Somewhat more subtle but also racist and wildly inappropriate are speculations about why there has supposedly been no looting in the wake of the tsunami. Not only does this claim appear to be false (follow up here), it also echoes racist tropes about the model minority, the passive or emotionally cold Asian, and Asians as completely identical and homogenous. Some assertions about the lack of looting are very blatantly motivated by racial prejudice, as evidenced by the many people using the cover of online anonymity to hold up the racial homogeneity of Japan and the absence of large numbers of black people as the reason for low crime in the aftermath of the earthquake. Beyond being prejudiced, this false claim harms people by erasing the realities of crime in Japan. More importantly, it erases the voices and experiences of Japanese survivors further victimized by people who use the chaos created by natural disasters as an opportunity to rob, defraud, or assault people with impunity – for example, it erases the experiences of numerous women who were raped or sexually assaulted in the weeks following the 1995 Kobe earthquake.

Also making the rounds is a video by a white UCLA student who complains about ‘hordes of Asians” at “our school,” mocks Asian and Asian American students for talking on cell phones in the library (complete with Charlie Chan-style “Asian” accent and fake “Chinese,” and claims that Asian students are ignorant of proper “American manners.” You know, because people of Asian descent can’t possibly be American like white people are, and UCLA rightfully belongs to white people. You can watch the video here, but you’re not missing out on much if you don’t.

I loved Beau Sia’s response to the video because, rather than personally attacking the student, he explores the anxieties, fears, and ignorance that inform her rant, turning it into a teaching moment instead of just a reactive one (credit Angry Asian Man for that last insight).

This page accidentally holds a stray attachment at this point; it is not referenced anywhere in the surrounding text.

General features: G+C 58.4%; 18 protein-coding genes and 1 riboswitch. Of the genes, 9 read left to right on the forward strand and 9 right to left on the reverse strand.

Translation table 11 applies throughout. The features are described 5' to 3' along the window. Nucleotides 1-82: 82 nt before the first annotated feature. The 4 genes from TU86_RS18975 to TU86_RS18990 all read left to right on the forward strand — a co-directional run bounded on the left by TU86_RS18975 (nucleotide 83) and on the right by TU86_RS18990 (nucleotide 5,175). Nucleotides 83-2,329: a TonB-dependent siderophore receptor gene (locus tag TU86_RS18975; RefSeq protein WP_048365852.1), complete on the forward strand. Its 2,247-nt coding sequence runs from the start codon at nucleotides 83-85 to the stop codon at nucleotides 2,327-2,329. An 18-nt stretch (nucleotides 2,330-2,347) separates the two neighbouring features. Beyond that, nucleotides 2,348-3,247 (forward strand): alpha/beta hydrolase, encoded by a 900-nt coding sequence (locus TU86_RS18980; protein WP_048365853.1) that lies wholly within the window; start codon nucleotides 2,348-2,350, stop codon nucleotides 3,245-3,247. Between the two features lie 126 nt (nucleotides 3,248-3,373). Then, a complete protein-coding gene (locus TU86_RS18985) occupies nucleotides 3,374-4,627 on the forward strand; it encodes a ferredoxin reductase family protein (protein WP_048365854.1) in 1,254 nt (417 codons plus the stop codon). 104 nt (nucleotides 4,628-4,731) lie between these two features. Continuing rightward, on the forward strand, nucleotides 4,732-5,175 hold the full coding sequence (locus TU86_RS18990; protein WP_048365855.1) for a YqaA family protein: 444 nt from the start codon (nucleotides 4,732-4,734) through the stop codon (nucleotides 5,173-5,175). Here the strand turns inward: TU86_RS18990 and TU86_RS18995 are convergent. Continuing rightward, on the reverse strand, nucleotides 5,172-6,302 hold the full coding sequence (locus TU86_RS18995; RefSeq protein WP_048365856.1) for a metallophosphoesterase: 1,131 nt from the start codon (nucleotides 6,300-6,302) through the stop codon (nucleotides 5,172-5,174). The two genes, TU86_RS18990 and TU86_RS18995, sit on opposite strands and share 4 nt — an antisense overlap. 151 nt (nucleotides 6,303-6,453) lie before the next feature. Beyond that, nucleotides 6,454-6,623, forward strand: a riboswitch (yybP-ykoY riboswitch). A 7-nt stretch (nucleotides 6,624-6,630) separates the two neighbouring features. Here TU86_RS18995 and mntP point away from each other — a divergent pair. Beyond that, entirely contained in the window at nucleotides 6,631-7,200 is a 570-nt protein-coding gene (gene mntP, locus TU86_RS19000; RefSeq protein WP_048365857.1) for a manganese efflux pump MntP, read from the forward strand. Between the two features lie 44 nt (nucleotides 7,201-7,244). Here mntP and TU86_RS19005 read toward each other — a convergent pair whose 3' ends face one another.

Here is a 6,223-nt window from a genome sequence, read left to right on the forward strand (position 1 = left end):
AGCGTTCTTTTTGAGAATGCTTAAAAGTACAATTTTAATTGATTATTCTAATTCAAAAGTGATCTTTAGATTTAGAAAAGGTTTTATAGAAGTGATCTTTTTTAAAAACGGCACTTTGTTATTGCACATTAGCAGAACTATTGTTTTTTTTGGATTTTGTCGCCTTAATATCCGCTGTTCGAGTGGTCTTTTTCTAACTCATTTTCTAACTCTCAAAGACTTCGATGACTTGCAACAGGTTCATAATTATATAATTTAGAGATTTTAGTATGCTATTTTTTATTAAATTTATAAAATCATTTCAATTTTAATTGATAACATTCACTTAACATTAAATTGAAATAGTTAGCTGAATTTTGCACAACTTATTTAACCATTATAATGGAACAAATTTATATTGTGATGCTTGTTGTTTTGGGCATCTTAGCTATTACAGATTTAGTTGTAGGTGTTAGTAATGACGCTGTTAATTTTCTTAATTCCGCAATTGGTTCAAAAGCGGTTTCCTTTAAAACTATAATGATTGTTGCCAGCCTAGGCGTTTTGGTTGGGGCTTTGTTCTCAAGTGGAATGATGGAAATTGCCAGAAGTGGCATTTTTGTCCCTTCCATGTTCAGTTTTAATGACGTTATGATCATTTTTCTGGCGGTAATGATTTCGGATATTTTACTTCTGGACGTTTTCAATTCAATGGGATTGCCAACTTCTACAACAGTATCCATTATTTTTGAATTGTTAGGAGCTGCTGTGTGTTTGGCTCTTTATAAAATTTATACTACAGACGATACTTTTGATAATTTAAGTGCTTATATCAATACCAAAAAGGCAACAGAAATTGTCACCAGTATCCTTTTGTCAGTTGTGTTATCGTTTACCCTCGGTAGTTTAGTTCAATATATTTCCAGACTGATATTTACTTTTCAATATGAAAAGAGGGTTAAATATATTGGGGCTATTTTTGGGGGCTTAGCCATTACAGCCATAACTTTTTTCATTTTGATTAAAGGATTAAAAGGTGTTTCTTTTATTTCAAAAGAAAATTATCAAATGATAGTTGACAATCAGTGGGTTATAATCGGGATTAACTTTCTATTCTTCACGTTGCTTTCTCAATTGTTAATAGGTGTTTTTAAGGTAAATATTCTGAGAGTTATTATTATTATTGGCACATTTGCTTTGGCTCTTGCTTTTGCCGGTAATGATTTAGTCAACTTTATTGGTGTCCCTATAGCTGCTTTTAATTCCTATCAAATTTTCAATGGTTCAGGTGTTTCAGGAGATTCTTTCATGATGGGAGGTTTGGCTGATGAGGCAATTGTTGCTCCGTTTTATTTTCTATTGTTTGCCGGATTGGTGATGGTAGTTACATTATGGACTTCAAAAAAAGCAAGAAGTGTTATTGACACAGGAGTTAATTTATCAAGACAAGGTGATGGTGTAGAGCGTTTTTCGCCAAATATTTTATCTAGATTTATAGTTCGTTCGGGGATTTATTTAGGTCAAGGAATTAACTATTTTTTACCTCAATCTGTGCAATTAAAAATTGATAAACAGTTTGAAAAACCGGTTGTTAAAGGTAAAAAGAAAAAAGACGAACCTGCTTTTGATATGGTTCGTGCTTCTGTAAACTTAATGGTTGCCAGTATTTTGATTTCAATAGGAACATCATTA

after watching “asians in the library,” and many subsequent postings in response, i wrote this. rather than attack alexandra wallace for her thoughts, i decided to write a persona piece in her voice, as a means to address some of the greater issues revealed in her rant. in the end, this poem isn’t really about her and what she said, but more the thoughts and beliefs people hold, without considering the entire history that may have led them to think and believe in the manner that they do. my hope is that we can all use this moment to recognize that we all need to improve our ability to understand and share this world with each other. this is just a small contribution to furthering that conversation. thank you for listening.

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…asked a young man of Tim Wise.  h/t Sociological Images and sister Tope for bringing this video to my attention.

**poster’s note:  For more on this subject, check out the sidebar of our Derailment Series or click on any number of the tags associated with the issues of privilege, guilt, and beginning as an anti-racist.

And because Nikki is a quick-draw on the commenting, here’s the transcript:

Questioner (off-camera): Um, as a white male, should I feel guilty for the sins of my fathers. I affirm that they exist, but should I feel guilty for them?

Tim Wise: No. You should feel angry. And you should feel committed to doing something to address that legacy. It’s like, for instance, with pollution, right? We think about the issue of pollution. Now none of us in this room, to my knowledge, are individually responsible for having belched any toxic waste into the air, or injecting toxic waste into the soil, or done any of the things… we didn’t put lead paint into the housing, you know?

Individually we’re innocent of that. But someone did that stuff, and we’re living with the legacy of it right now, or in this case might be dying with the legacy of it, getting ill, right?.

So it isn’t about feeling guilty about what someone did, even if you were the direct heir of the chemical company that did the pollution, but it is about saying, all of us in the society have to take responsibility for what we find in front of us. There’s a big difference between guilt and responsibility.

Guilt is what you feel for what you’ve done. Responsibility is what you take because of the kind of person you are, right? And so if I see a set of social conditions that have been handed to you, and which not only did wrong by othrs but elevated me and give me advantage that I did not earn, it’s not about beating myself up, I’m not responsible for that having happened, I’m not to blame for it, so guilt is totally unproductive